LUANAR Intensifies Improved Goat Production
The Lilongwe University of Agriculture and Natural Resources (LUANAR) has called on goat farming communities in the country to migrate from crossbreeding to select and improve method in a bid to improve animal productivity for improved income.
Professor of Livestock Breeding at LUANAR, Timothy Gondwe, told Zodiak Online today that science is proving that crossbreeding is being ineffective in improving animal production.
"When you crossbreed goats, they just improve for two breeding seasons and the breed goes back to its indigenous breed thereby lowering productivity," said Professor Gondwe.
He says to improve this, LUANAR through a project called Out Scaling Community Based Livestock Breeding Program (CBBP) Innovation for Indigenous Goat Production in Malawi is encouraging goat farmers to select he-goats that are pure and improve them before being distributed to clusters in communities.
"Goat farmers need to select healthy males within the breed, put them aside, improve their diet and later breed them with healthy females. This method is being effective," he said.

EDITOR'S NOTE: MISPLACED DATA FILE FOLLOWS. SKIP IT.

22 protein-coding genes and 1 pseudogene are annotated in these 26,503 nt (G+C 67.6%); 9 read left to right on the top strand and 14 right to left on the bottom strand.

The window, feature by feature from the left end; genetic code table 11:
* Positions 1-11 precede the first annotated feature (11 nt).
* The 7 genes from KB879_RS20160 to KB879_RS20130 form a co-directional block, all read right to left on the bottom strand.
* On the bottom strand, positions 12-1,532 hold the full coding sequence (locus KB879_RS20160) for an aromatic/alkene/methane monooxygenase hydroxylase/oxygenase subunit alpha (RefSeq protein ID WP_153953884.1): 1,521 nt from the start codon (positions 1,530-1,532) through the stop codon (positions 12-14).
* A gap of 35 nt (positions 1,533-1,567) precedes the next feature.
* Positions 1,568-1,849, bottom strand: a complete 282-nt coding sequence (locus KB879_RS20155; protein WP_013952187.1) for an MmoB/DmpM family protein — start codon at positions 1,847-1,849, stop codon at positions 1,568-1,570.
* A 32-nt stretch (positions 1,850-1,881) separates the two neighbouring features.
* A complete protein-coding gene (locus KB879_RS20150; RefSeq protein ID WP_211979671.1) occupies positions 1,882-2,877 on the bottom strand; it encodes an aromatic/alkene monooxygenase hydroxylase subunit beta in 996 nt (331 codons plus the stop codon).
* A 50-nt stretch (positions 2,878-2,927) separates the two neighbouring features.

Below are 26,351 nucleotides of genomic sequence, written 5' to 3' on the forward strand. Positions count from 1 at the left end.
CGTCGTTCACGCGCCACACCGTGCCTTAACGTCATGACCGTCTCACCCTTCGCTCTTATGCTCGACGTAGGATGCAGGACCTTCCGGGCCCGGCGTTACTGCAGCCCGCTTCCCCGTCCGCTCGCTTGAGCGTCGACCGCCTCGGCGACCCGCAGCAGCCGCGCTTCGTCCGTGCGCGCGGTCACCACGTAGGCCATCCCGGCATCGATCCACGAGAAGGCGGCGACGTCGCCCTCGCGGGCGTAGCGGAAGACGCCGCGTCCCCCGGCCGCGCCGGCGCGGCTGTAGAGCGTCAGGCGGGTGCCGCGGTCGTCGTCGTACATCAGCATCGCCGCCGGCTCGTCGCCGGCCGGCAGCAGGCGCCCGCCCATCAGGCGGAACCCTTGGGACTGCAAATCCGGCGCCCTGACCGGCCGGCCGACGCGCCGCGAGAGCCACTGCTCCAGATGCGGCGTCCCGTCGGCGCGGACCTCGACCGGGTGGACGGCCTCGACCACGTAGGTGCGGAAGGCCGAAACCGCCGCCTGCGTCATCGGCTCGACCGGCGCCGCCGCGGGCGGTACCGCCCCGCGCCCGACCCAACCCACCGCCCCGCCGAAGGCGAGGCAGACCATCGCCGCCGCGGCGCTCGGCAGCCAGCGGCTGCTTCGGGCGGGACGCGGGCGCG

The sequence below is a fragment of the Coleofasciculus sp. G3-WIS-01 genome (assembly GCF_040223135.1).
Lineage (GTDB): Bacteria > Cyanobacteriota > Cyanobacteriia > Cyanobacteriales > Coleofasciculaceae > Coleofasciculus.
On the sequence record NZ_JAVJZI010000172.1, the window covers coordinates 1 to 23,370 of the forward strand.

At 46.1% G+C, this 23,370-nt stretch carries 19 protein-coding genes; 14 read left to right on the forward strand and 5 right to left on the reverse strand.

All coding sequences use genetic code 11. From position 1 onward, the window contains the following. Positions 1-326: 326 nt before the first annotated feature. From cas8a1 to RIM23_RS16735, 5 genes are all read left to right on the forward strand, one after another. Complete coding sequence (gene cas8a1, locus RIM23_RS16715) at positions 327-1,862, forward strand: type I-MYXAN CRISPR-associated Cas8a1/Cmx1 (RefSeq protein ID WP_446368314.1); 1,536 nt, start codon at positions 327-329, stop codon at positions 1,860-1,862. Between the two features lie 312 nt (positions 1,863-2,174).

On what to do with the rest of the animals, the professor says they need to be castrated, fattened and sold at higher prices as weight could be between thirty to thirty-five kilograms as compared to un castrated ones which are normally below twenty kilograms.
Neno District Agriculture Extension Coordinating Committee Chairperson, Masautso Dzumani, recommended the new idea, saying crossbreeding has indeed not improved goat production in Neno, an area which has vast favorable environment for goat production.
"The weather here is hot. We have the Shire river and salts which are needed for goat production. If we adopt the Select and Improve Method, am optimistic production will double," says Dzumani.
LUANAR has found out that 90% of goats in Malawi are indigenous with less productivity levels when crossbred hence a need for goat farming communities to avoid the method.
The project is being implemented in Neno, Mzimba and Salima with an aim of reviewing breeding strategies for improved and sustainable breeds that will transform community’s income.